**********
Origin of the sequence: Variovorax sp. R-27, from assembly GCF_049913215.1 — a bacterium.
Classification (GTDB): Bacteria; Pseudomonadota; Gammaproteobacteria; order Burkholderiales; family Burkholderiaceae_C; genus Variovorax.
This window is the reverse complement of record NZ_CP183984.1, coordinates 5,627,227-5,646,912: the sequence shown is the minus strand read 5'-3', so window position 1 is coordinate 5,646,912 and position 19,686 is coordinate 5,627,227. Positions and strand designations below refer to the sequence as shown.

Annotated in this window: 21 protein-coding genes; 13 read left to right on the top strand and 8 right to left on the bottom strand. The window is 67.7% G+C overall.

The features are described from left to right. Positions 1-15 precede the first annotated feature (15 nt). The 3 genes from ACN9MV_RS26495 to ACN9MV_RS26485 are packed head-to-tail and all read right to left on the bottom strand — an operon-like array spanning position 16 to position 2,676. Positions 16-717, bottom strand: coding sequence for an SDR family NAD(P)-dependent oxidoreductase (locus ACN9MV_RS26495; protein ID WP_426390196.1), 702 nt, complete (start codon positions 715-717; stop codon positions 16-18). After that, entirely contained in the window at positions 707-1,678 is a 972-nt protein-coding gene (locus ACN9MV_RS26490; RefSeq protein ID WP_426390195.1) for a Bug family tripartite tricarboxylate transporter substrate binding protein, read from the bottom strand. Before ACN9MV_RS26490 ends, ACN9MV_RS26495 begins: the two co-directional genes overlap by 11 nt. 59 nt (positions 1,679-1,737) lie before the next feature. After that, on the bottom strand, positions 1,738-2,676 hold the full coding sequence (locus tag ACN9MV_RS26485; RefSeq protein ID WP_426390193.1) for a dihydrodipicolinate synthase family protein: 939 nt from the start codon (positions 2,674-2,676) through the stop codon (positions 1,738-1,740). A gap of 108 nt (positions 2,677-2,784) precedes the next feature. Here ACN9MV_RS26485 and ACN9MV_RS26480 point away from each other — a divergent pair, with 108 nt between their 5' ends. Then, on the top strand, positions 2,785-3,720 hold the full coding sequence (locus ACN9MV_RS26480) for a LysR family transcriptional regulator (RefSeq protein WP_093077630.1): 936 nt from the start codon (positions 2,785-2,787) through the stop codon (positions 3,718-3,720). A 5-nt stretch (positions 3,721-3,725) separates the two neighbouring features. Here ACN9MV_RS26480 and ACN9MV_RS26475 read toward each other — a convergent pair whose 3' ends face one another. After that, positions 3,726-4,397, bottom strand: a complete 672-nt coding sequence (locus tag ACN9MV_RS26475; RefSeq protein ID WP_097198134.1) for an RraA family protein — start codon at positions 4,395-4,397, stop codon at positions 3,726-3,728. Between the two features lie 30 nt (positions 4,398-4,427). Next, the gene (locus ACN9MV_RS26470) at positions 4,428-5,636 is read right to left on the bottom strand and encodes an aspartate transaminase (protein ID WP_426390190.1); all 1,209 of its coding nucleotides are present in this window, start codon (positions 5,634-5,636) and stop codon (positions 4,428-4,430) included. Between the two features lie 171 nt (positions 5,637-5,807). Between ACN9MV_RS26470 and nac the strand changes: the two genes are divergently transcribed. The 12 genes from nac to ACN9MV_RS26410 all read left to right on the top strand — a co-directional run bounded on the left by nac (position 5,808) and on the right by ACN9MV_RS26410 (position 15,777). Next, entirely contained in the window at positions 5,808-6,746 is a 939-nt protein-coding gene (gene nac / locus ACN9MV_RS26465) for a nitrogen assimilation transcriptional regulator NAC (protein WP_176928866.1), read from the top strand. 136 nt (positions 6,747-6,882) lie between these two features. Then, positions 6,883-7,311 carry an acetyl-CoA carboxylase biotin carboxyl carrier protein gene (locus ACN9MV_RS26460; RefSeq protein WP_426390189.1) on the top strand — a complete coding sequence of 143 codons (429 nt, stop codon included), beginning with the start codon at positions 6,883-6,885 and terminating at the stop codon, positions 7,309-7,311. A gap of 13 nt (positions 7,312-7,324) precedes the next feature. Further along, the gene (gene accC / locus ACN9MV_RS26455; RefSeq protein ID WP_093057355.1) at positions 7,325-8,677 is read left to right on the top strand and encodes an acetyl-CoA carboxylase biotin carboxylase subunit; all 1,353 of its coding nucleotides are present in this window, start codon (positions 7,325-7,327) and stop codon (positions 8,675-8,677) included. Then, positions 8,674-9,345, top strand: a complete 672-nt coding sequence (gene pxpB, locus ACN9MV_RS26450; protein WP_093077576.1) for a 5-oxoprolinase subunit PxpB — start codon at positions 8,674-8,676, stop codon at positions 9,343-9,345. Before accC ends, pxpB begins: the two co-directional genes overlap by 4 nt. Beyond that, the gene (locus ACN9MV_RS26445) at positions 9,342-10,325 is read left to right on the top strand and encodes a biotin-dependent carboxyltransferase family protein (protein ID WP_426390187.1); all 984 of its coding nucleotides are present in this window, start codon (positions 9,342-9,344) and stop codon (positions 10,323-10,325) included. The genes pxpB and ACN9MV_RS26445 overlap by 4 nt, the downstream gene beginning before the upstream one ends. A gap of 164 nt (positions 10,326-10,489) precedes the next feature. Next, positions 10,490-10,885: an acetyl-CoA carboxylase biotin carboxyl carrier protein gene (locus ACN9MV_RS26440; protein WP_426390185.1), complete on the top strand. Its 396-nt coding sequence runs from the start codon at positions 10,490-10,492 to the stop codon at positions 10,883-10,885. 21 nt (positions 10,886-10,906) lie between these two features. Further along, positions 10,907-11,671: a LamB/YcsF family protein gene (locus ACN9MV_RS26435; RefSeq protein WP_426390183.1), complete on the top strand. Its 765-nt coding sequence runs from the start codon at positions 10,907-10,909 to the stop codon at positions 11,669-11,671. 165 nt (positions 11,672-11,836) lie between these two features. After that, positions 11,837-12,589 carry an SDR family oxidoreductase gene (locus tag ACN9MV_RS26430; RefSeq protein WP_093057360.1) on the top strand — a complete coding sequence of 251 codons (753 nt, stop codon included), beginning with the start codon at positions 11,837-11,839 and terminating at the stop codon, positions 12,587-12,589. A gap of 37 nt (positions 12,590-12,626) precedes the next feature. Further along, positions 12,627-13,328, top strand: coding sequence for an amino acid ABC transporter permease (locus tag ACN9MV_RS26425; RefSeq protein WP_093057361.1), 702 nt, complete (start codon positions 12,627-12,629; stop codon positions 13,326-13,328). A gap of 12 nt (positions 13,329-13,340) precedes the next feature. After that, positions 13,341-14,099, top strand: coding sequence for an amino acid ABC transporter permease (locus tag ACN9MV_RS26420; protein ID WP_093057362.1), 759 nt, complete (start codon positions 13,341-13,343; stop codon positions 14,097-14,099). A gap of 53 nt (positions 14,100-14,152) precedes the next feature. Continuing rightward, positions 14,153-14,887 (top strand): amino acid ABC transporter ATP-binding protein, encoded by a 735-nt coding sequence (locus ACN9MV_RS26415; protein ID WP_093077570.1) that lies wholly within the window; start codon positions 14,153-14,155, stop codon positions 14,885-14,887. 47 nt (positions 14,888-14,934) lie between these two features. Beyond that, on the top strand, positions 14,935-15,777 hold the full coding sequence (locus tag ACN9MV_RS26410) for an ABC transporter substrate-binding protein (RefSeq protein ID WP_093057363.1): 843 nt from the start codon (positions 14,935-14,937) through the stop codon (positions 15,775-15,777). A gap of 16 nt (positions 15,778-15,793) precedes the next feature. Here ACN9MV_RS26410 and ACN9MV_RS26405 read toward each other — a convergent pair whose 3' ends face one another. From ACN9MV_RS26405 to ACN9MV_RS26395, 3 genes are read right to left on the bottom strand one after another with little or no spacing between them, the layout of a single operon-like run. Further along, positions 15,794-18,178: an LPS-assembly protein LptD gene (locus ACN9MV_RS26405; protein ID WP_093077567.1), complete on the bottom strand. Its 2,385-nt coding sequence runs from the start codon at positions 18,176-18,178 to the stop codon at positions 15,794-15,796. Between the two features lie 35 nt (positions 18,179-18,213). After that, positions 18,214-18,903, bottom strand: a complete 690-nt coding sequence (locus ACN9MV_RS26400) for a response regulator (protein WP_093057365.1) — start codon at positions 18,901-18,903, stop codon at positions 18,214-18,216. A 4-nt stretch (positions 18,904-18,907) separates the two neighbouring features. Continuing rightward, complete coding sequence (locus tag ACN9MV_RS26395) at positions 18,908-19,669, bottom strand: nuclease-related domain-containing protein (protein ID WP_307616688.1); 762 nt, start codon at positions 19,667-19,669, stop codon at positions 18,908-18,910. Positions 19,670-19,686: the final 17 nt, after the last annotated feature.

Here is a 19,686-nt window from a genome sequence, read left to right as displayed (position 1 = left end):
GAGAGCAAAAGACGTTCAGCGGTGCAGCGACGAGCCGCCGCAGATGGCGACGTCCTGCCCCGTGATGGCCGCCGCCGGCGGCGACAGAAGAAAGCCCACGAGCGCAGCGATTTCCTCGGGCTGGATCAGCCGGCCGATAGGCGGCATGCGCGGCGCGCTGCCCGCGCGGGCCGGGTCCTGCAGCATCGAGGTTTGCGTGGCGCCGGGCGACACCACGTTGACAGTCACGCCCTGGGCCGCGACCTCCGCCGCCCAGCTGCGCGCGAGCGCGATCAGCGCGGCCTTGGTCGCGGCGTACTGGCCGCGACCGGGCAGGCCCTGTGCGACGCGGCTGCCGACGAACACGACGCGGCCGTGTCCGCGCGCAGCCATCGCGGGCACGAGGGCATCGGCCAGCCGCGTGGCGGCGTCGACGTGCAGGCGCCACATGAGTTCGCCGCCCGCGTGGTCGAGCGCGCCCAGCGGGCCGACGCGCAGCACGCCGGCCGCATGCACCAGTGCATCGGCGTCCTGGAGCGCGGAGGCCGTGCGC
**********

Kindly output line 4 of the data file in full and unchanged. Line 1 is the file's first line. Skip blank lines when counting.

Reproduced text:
Annotated in this window: 21 protein-coding genes; 13 read left to right on the top strand and 8 right to left on the bottom strand. The window is 67.7% G+C overall.